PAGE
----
Each NFIB member is urged to do two things – vote their ballot and display their membership plaque and decal which clearly make the statement that “you are doing your part to protect the American free enterprise system.”

For more information check it out at: about-nfib/ what-is-nfib/ national-victories/

By Evelyn Pyburn

So reports are that migrants who have come to the US illegally are disappointed and want to return home. They are saying “the American dream is dead.”

As one Venezuelan illegal was quoted, “The American Dream doesn’t exist anymore. There’s nothing here for us… We just want to be home. If we’re going to be sleeping in the street here, we’d rather be sleeping in the streets over there.”

If they thought the “American dream” was handouts, freebees and socialized care from cradle to the grave, then double good riddance to them.

The “American dream” was never about those things – the American dream is, and will always be, about the freedom of individuals to work hard, to create and to generate wealth – the wealth that makes socialistic whims possible, for those who want to be kept citizens. But the socialistic whims only last until – as it has been said – we run out of other people’s money. “Other people”, of course, being those who are producing the wealth needed to sustain those who prefer not to work.

And, we should be doubly glad that they are gone because they are ILLEGAL! If they do not respect our country to the degree that their first act is to commit a crime with the crossing of our borders, then exactly when can we expect them to be law-abiding, trust worthy citizens, who truly respect this country and its laws?

The answer is never.

Never will they stand up and defend those principles or the people who live by them, when the chips are down – which is a most likely scenario with so many dishonest and disrespectful criminals abiding among us, who will vote for corrupt politicians. They vote for unethical politicians to wield the force that is necessary to aid them in their ideal of confiscating the property of the honest and productive citizens.

That there are many people crashing our borders because they want freedom there is no doubt. It is mind boggling that there are many in the US who apparently do not want freedom – people who apparently believe that powerful politicians, who will subjugate others, are their friends. It is indeed too bad that they have never studied history.

There was a reason for having a legal structure to enter the US – so immigrants would not have to sleep in the streets. Part of that process included immigrants having a sponsor – someone to help them get established so they would have a place to live, food and a job. And, US citizens across the board readily stepped up to be sponsors. Often they were church organizations, not unlike the one recently reported on in Billings that is assisting legal immigrants.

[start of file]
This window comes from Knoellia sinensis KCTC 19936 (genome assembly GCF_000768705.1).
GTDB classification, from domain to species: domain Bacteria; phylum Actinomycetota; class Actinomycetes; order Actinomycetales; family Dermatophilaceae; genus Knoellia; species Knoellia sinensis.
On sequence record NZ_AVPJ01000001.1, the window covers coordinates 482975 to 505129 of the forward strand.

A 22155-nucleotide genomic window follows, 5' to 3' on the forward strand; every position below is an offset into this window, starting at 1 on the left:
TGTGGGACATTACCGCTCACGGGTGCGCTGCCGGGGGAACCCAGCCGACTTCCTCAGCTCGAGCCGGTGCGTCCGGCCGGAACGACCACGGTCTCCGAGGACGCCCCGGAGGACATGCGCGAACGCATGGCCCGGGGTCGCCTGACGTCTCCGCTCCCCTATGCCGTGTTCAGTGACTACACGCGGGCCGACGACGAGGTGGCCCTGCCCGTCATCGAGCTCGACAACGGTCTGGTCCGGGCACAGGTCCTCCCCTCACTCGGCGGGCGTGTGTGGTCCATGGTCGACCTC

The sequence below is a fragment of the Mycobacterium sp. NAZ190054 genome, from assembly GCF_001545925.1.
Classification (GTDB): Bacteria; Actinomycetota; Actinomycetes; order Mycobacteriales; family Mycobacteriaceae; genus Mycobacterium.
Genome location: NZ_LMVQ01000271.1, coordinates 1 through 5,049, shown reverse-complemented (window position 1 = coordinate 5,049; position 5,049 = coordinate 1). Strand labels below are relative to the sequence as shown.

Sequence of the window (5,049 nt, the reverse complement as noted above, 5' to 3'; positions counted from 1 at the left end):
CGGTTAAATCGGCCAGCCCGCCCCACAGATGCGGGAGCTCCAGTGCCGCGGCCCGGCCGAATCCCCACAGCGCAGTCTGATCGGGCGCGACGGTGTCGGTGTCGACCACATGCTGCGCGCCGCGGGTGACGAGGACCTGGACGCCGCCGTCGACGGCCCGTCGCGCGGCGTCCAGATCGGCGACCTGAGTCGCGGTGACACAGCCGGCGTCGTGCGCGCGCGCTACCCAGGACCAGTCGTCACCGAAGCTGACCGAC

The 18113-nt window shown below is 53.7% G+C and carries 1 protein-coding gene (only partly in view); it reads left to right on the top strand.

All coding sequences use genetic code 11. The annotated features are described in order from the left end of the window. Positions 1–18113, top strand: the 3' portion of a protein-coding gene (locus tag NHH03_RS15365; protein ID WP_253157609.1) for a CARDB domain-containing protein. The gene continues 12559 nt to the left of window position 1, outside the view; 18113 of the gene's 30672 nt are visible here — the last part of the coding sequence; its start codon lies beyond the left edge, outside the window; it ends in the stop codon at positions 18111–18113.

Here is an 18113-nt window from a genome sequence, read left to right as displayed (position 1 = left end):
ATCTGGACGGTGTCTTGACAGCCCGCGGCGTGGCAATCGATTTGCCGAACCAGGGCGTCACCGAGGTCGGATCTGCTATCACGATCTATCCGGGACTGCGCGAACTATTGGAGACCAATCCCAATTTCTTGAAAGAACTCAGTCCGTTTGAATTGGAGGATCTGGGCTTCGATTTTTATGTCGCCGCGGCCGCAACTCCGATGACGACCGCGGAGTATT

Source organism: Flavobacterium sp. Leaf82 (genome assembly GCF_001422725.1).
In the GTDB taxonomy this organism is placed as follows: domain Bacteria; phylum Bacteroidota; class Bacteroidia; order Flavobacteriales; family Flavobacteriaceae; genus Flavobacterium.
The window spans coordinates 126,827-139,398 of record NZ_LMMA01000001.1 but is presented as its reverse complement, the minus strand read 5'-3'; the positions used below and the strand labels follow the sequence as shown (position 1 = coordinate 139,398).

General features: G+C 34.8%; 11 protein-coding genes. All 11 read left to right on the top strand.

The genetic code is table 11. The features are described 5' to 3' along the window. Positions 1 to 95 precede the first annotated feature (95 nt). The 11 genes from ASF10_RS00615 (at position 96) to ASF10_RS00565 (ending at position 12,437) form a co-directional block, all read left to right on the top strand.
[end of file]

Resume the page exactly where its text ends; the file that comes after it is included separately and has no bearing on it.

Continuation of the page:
Democratic leaders in places like Chicago and New York are crying that they lack the resources to feed and house the thousands upon thousands of illegal immigrants who have descended upon their communities, and they blame President Biden for not giving them enough funding to do so. They say their states have provided millions in aid but the federal government has not matched it.

These politicians are little different than the illegal immigrants who thought the “American dream” was about freebees and handouts. They too do not understand the “American dream.” They apparently do not know that it isn’t their state or the federal government that has the wealth needed to support the illegal aliens. They do not seem to know that the aid they talk about comes from taxpayers – the citizens who work and produce and abide by the laws. They express no appreciation or recognition for the people from whom the funds must come. But given the role they play as legal plunderers, their indifference is not surprising.

This situation of encouraging illegal immigrants to enter the US, seeking a distorted perception of the American dream, has every potential of unraveling the fabric of the “American dream.”

The truly sad thing is the “American dream” is not something that has to be uniquely American. Any country can have it. Nothing – absolutely nothing – stands in the way of any country having the wealth and standard of living that Americans have – but it can’t be achieved through socialism or any kind of collectivism.  The people of a country – including the US —must rid themselves of the confiscators – the corrupt politicians – and they must believe in the justness of individual freedom, and abide by the ideals and principles of individual responsibility and system of laws, rather than the favors of power mongers.

While many illegal immigrants have come with a very incorrect idea about what the American dream is –they are not alone. Many Americans hold the same mistaken ideas, which is significant because it is the IDEA that matters. It is not a matter of borders. The American dream is built upon an IDEA . . . and it is that IDEA that is the focus of the desperate efforts of collectivists to censor communications, silence free speech and criminalize the exchange of ideas, so that people never understand the IDEA. It is the IDEA of the “American dream” that they fear. The American dream is the IDEA that each citizen should be free to live life as they choose.